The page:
As I stated in the last post, the Confederados Cocktail recipe was found on the Imbibe Magazine website. The recipe comes courtesy of Julian Goglia of The Pinewood Tippling Room in Decatur, Georgia. Allow me to inject a little historical background here courtesy of my alter-ego HistorySisco (Instagram @HistorySisco).
In Brazil, the Confederados are descendants of many a Southerner who as part of the Confederate States of America fled the country to Brazil when the Civil War was lost. The Confederados built up their community in unexplored land in Brazil based on land grants given to them by Emperor Dom Pedro II. For more information on the Confederados and their yearly celebration in Brazil, I recommend you read Meet Brazil's 'Confederados': They've forgotten how to speak English but the South American descendants of rebels who fled US after the Civil War still turn out by the thousands to celebrate their Dixie roots by the Associated Press from the UK Daily Mail website dated 27 April 2015.
Now I can't definitvely say that this is the reason why the Confederados cocktail is named the way it is. But the connection can be made between the name, the base spirit used (cachaça) and the location of the bar/restaurant where it was invented. Be that as it may, let's move on to the cocktail.
Cachaça is an interesting spirit to play with. Cachaça has a very interesting flavor profile to it. Some have described it as tasting "funky." From what I have read, this might be due to the fact that it is made using sugar cane juice instead of the traditional molasses that is used to make its cousin: Rum. Keeping that in mind, allow me to elaborate on the cocktail itself.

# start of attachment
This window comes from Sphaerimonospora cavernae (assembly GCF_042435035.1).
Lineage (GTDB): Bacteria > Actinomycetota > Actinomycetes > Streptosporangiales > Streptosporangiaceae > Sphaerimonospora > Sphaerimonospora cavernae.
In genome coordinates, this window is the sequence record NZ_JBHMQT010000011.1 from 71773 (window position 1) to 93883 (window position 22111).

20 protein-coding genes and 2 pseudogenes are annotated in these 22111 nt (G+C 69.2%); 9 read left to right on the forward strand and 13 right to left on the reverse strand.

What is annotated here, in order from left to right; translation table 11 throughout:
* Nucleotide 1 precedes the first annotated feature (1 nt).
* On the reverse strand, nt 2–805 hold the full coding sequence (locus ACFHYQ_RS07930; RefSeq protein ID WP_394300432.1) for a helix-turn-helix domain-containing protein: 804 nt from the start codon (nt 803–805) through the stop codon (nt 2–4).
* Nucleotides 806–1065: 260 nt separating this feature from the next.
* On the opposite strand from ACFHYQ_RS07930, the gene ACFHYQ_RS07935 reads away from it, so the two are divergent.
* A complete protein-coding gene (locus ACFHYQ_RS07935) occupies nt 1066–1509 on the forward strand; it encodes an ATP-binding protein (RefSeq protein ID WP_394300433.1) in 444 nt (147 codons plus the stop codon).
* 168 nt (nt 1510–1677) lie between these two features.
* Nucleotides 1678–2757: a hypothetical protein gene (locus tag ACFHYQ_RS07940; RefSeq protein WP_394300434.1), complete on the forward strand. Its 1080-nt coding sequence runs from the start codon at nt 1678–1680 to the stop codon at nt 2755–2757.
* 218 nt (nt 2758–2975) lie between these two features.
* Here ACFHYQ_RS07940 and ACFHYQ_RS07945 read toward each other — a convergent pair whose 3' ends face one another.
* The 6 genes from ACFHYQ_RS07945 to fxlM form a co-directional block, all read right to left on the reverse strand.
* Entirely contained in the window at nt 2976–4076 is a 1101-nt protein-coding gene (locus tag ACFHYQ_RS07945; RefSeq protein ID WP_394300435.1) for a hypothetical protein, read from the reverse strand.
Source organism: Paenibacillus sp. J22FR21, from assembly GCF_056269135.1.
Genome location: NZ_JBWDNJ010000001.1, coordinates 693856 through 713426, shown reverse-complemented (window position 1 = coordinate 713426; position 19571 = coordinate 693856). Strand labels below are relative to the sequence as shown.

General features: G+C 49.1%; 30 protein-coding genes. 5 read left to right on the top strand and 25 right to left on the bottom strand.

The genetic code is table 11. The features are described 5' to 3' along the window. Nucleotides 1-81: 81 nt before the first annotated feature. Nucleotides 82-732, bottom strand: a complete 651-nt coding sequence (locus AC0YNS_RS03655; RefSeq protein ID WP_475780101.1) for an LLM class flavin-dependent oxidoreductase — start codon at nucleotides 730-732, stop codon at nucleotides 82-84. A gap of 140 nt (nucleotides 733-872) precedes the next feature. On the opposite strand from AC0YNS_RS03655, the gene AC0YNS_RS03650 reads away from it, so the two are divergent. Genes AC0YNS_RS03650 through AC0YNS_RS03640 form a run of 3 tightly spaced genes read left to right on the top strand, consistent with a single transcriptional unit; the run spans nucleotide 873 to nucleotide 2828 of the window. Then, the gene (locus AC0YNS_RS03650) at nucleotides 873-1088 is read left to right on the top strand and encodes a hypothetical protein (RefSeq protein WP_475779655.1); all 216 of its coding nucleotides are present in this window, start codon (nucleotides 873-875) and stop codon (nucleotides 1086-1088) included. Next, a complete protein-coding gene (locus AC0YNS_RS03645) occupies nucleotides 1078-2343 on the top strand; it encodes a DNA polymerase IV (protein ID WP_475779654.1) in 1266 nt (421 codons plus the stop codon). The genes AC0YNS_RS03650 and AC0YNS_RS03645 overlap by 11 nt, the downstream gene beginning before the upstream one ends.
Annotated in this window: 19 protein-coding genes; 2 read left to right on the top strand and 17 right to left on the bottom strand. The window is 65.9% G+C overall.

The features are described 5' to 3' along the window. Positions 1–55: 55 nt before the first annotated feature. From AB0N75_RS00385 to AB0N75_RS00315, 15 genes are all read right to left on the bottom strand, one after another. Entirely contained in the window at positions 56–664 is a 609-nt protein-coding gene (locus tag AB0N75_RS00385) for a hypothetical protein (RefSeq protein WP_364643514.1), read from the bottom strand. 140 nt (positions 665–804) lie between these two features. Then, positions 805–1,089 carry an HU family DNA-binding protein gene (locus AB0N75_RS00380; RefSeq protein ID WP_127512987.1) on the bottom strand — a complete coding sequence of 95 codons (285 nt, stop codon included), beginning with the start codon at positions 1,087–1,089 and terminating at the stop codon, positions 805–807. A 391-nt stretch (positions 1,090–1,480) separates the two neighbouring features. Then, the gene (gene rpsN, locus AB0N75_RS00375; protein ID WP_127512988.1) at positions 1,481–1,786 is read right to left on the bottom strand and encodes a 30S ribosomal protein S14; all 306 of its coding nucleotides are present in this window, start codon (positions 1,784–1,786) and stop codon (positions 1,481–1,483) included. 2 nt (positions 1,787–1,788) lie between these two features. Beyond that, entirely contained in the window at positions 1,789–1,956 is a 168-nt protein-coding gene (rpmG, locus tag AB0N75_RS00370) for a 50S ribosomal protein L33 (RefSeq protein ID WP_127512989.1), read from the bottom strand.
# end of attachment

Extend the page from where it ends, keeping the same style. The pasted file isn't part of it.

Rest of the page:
I had Momma-San give it a quick taste. She said that the cocktail went down "a little hot" but that overall it was pretty refreshing. I would say her description is accurate. This cocktail was hitting notes all over the palate. The "hotness" she felt was the balsamic vinegar part of the shrub which paired nicely with the sweetness found both in the shrub but also in the simple syrup. There was also a fresh tart taste from the muddled lime and a subtle fruitiness from the watermelon. The cachaça was definitely present, just swimming around the other ingredients. It was ironic that I used the terms swimming since I was watching the Olympic swimming on the boob tube. It was so refreshing that I put down three of them. Here is my YouTube video tasting the Confederados Cocktails.
But I wasn't done yet.
I would be remiss to do a post on Cachaça and not make the national drink of Brazil: The Caipirinha. In the past I've written a couple of posts on the Caipirinha: Homemade Caipirinhas with Leblon Cachaça and Strawberry Caipirinhas so this isn't quite uncharted territory. This time I used the recipe found in the June 15, 2015 Esquire Magazine article How to Make a Caipirinha by David Wondrich.
1/2 teaspoon sugar
2 ounces cachaca
Slice the lime into 1/2-inch rounds, cube them, and muddle them in an Old-Fashioned glass or small tumbler with the sugar. Add a couple of ice cubes. Pour in the cachaça. Serve with a stirring rod.
I found the Caipirinha to be a bit tart for my taste. I added an extra 1/4-1/2 tsp of sugar to the drink and found it to be balanced. Truly a nice, refreshing way to end the evening's Olympic festivities. Here is the video for the Caipirinha:
With this week's work schedule being altered due to vacations, I'm not quite sure what I will do in terms of home cocktailing. I have a few ideas, hopefully time will let me execute them.
Until Then Happy Drinking,